With all the new technological devices available to us for communication purposes, conveying a message to someone has taken on a completely new meaning. Now communication consists of a lot less face-to-face interaction, no eye contact is required when using technological devices and very little speech is used as it can easily be replaced by text. Instead of growing up playing outdoors or with board games and toys, children spend most of their time playing on tablets or smart phones.
A poll conducted last year by the American Speech-Language Hearing Association (ASHA), found that 68% of the sampled parents with two-year-olds use tablets and 59% use smart phones. What was most alarming was the 52% of parents who reported being concerned about technology negatively impacting the quality of their conversations with their children and the quantity of conversations they engage in.
While it may be easy to occupy a child with electronic devices to take a break on a busy day, verbal communication through parent-to-child interactions is crucial for the child’s learning and language development. Parents need to be more aware of their children’s communication health. For children with communication delays many parents turn to technology such as apps and gadgets marketed at encouraging children’s language skills, completely missing the point that it is the interaction which is crucial.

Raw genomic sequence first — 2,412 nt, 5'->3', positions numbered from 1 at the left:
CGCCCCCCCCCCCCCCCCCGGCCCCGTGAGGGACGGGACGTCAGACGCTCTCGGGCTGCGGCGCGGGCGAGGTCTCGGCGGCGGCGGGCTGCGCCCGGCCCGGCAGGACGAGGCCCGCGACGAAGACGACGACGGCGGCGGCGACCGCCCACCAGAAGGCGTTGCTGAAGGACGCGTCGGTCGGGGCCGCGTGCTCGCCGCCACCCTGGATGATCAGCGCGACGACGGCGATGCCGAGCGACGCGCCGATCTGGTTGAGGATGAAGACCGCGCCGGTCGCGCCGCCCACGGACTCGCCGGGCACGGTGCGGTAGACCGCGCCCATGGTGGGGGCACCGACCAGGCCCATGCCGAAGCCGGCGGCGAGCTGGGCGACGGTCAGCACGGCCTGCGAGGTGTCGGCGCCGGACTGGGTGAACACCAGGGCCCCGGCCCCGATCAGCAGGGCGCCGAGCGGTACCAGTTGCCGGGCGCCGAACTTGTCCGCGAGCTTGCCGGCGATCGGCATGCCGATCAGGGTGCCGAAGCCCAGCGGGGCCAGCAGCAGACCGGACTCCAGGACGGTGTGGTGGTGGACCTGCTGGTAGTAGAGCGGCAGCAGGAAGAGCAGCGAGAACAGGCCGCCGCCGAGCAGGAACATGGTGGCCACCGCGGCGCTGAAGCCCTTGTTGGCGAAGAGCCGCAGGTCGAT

Dr. Bedore and Dr. Pruitt-Lord both emphasize the importance of parent-child interactions when it comes to fostering child language development. “The human interaction involved in play is special because children respond well to the timeliness of adult responses when they are talking to people (as opposed to watching videos for example),” says Dr. Bedore. Even if your child does not always respond back to you, it is important to keep talking to them and make the conversation fun and interesting for them. “Engage in conversations as though your child is responding. Talk about what you’re doing and what your child is doing, wait during the conversational turn, and respond. Read books, talk about the pictures, sing songs, play games,” says Dr.Pruitt-Lord.
We can model a range of different complex language behaviours, however other children also have a role to play. Interacting with peers can help a child use language to negotiate, and introduce them to new social and general language content.
When it comes to fostering early language development, traditional methods such as reading a book and playing with traditional toys prove to be much more effective than modern methods. Talk to your child and give them ample opportunities to talk to you. Be patient and model good communication by slowing down your speech and using gestures. Most importantly, put down your phone and listen to your child. Even if it may seem silly to respond back to their babbling, know that to a young child getting your attention is their most coveted reward.
Simple parent-child interactions and play through traditional methods cannot be substituted with technological devices. These human interactions create language-rich environments, which are crucial for verbal and social learning.